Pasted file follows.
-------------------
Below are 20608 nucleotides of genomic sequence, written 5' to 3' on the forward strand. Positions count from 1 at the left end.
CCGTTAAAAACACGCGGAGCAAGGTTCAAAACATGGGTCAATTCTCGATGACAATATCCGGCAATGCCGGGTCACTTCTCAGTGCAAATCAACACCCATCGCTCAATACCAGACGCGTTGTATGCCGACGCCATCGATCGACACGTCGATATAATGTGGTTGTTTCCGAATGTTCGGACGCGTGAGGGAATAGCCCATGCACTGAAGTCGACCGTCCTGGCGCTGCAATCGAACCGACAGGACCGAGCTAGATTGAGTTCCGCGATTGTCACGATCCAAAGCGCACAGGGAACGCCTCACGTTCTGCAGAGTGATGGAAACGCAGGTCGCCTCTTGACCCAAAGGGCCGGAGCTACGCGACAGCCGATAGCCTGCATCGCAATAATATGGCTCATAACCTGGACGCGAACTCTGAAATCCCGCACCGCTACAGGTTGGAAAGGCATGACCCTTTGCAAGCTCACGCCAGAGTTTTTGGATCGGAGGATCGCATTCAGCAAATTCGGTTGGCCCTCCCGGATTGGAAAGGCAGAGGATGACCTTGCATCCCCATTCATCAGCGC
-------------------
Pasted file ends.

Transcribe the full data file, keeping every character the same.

Below are 20608 nucleotides of genomic sequence, written 5' to 3' on the forward strand. Positions count from 1 at the left end.
CCGTTAAAAACACGCGGAGCAAGGTTCAAAACATGGGTCAATTCTCGATGACAATATCCGGCAATGCCGGGTCACTTCTCAGTGCAAATCAACACCCATCGCTCAATACCAGACGCGTTGTATGCCGACGCCATCGATCGACACGTCGATATAATGTGGTTGTTTCCGAATGTTCGGACGCGTGAGGGAATAGCCCATGCACTGAAGTCGACCGTCCTGGCGCTGCAATCGAACCGACAGGACCGAGCTAGATTGAGTTCCGCGATTGTCACGATCCAAAGCGCACAGGGAACGCCTCACGTTCTGCAGAGTGATGGAAACGCAGGTCGCCTCTTGACCCAAAGGGCCGGAGCTACGCGACAGCCGATAGCCTGCATCGCAATAATATGGCTCATAACCTGGACGCGAACTCTGAAATCCCGCACCGCTACAGGTTGGAAAGGCATGACCCTTTGCAAGCTCACGCCAGAGTTTTTGGATCGGAGGATCGCATTCAGCAAATTCGGTTGGCCCTCCCGGATTGGAAAGGCAGAGGATGACCTTGCATCCCCATTCATCAGCGC